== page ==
Tema Shipyard resumes maintenance work on vessels
The PSC Tema Shipyard has taken delivery of five vessels for maintenance work. Three of the vessels came in from Lagos, Nigeria, one from Canada and the fifth from Takoradi.
The vessels are made up of two oil tankers, two cargo vessels and a tug boat.
This comes barely a month after the Ghana Ports and Harbours Authority (GPHA) assumed supervisory role over the facility, giving assurance that the facility would soon begin to show signs of profitability.
The shipyard’s new management, which assumed office on July 4, 2016, has embarked on an aggressive marketing programme to secure vessel repair and maintenance jobs for the facility, said to be the biggest drydock and slipway facility within the West African sub-region.
The Daily Graphic on a tour of the facility last Friday saw workers busily at work on the vessels, while a cargo vessel belonging to the Woodward Group awaited its turn at the dock.
The leadership of the workers union, who spoke to the Daily Graphic, were, however, worried that the legal title regarding the takeover by the GPHA was yet to be released by the Attorney General’s Department.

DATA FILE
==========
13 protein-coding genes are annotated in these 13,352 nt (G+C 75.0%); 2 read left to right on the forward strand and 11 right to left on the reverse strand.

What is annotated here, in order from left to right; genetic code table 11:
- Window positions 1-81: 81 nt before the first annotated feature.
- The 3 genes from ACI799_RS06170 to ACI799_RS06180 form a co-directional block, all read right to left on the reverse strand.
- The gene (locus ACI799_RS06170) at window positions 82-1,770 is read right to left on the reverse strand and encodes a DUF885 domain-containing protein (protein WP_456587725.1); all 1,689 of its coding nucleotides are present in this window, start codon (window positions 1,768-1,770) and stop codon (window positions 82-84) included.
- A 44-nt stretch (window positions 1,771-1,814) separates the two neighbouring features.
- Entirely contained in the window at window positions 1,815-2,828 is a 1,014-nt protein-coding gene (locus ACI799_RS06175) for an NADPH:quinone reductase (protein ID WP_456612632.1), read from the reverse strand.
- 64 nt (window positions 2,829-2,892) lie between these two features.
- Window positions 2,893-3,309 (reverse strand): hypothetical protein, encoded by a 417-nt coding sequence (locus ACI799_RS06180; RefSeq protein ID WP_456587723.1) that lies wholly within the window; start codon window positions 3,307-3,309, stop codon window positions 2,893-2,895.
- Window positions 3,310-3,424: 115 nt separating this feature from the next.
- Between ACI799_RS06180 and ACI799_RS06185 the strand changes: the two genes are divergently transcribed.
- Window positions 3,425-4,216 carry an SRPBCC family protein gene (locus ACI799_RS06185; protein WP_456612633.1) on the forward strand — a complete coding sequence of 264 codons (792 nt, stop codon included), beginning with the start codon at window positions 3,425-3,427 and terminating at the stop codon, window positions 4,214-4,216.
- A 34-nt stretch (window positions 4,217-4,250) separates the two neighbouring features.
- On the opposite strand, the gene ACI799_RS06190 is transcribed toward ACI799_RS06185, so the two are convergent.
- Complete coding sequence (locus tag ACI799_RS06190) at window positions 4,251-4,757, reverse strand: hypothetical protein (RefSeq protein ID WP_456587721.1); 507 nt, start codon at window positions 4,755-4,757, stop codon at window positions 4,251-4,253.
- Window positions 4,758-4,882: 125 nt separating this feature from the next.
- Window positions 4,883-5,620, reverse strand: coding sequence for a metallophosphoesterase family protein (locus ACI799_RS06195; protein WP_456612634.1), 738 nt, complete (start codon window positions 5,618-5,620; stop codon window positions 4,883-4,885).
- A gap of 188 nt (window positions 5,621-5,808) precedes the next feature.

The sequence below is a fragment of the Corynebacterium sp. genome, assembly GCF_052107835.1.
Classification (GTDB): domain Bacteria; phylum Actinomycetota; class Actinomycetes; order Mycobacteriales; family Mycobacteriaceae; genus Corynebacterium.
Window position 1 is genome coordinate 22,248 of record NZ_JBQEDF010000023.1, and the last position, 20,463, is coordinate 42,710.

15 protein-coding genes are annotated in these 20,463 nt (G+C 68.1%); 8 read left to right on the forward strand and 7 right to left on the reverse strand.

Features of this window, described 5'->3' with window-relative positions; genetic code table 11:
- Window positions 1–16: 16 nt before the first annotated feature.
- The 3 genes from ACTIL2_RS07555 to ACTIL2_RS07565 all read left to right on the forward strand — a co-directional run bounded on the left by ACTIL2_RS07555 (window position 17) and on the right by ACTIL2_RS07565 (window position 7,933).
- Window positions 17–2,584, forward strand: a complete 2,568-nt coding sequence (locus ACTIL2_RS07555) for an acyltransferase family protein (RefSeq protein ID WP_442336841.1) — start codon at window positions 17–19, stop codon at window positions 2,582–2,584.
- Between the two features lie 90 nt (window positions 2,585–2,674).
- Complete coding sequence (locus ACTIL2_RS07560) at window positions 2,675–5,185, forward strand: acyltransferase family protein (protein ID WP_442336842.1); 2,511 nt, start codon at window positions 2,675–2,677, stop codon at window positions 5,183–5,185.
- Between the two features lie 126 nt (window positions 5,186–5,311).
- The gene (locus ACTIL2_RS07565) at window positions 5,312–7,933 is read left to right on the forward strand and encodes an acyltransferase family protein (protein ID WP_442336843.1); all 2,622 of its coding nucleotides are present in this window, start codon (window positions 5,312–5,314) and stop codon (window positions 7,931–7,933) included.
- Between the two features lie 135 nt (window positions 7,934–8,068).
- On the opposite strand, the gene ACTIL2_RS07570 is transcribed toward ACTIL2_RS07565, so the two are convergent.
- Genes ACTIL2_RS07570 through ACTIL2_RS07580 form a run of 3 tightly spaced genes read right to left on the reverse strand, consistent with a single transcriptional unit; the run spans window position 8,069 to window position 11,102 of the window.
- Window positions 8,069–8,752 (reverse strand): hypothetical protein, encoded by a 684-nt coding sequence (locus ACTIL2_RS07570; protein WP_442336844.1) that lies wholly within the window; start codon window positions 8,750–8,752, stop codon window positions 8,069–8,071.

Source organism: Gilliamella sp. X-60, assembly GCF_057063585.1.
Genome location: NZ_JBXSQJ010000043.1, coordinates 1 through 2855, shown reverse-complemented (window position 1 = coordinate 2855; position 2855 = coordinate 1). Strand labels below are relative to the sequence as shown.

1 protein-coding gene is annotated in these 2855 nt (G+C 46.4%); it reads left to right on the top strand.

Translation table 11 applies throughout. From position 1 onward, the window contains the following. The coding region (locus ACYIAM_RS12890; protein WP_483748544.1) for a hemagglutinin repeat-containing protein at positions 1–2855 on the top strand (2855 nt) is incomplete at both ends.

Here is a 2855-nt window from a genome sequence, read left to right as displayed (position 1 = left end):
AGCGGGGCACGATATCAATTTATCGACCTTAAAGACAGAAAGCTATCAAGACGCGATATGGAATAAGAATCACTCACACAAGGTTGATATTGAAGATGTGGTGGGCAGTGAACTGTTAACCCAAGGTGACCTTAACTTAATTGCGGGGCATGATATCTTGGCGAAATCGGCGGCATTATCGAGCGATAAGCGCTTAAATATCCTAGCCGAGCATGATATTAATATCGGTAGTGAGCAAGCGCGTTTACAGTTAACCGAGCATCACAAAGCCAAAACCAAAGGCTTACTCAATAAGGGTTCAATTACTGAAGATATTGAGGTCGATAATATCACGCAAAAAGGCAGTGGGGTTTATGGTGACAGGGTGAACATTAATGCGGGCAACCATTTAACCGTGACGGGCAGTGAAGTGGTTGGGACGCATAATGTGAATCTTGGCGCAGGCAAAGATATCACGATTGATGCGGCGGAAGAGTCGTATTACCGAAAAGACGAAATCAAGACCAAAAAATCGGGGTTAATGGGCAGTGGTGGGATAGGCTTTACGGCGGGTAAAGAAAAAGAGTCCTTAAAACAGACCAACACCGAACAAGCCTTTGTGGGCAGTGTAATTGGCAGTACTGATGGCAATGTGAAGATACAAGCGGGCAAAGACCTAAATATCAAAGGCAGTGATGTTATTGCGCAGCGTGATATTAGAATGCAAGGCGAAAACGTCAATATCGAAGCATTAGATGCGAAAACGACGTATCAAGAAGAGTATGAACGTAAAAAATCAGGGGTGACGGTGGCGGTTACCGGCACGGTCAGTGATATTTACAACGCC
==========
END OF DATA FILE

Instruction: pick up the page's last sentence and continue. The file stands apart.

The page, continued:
It indicated that whereas the new development at the facility was welcoming, the delay in releasing the legal title to the GPHA had made it difficult for the new management to take policy decisions.
The Chairman of the Junior Staff Union, Mr Samuel Attram, and the Secretary of the Senior Staff Association, Mr David Ekow Doomson, admitted that while it was still early days yet, the developments so far pointed to a brighter future for the facility and the workers.
“We are, however, happy that we no longer come to work to idle about and in some cases sleep because there was no work to do,” they said.
Board of directors
They, however, reiterated calls for the Real Admiral Muniru Tahiru-led Board of Directors that supervised the previous management to allegedly run down the facility to be dissolved immediately.
They also wanted the company’s accounts, which were last audited in 2013, to be audited.
“The exit of Mr Hashim Rasheed Ali-Tunde should not halt any audit process or investigations intended to be carried out into the company’s operations by the government,” the two reiterated.
They commended the GPHA for the leadership shown and pledged their commitment which they attributed to the enthusiasm the staff were exhibiting.
They said the management of the company had reintroduced a 24-hour, three-shift system for operational staff to ensure vessel turnaround time, which would translate into increased revenue for the facility.